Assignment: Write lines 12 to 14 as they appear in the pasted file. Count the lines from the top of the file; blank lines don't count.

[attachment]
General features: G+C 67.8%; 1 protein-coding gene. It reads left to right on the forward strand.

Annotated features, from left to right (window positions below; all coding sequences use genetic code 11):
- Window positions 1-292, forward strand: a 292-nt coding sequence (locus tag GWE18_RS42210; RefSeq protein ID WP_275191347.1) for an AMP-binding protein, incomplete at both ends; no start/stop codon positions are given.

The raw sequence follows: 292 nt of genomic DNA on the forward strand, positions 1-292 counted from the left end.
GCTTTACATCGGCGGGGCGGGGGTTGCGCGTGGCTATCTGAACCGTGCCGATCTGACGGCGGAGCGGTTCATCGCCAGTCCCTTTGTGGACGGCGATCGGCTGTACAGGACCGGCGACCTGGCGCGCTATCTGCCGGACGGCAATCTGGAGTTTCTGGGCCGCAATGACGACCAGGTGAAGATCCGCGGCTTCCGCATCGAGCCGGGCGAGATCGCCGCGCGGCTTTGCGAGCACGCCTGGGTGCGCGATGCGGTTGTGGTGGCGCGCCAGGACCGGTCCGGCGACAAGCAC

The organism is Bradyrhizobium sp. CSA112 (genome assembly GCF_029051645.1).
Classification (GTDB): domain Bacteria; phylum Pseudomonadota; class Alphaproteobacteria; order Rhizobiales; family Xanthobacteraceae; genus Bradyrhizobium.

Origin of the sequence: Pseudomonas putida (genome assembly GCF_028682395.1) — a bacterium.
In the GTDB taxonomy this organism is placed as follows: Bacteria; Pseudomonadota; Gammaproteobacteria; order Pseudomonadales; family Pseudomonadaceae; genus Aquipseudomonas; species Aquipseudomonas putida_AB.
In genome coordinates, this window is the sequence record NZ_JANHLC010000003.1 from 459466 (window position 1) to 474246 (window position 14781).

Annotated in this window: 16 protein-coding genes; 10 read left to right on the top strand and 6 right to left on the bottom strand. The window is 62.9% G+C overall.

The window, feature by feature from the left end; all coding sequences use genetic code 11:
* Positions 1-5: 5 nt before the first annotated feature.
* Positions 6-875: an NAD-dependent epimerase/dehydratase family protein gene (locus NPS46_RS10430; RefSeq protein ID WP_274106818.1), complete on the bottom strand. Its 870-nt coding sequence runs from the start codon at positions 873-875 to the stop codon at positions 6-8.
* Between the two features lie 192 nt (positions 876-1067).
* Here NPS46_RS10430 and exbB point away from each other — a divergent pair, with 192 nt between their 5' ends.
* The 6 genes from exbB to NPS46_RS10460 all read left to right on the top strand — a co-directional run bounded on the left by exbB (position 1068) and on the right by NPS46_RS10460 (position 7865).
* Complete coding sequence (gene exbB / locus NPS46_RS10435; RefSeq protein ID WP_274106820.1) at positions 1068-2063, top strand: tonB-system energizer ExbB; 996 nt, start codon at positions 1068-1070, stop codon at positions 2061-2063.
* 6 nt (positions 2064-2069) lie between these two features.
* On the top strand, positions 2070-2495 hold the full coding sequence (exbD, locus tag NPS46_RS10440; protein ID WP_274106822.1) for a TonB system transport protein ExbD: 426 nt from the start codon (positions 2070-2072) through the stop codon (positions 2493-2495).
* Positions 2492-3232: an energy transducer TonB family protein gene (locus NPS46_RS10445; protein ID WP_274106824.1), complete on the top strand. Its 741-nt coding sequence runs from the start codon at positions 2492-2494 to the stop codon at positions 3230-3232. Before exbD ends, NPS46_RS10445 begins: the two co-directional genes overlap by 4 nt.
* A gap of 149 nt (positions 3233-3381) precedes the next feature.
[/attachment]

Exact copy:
The window, feature by feature from the left end; all coding sequences use genetic code 11:
* Positions 1-5: 5 nt before the first annotated feature.
* Positions 6-875: an NAD-dependent epimerase/dehydratase family protein gene (locus NPS46_RS10430; RefSeq protein ID WP_274106818.1), complete on the bottom strand. Its 870-nt coding sequence runs from the start codon at positions 873-875 to the stop codon at positions 6-8.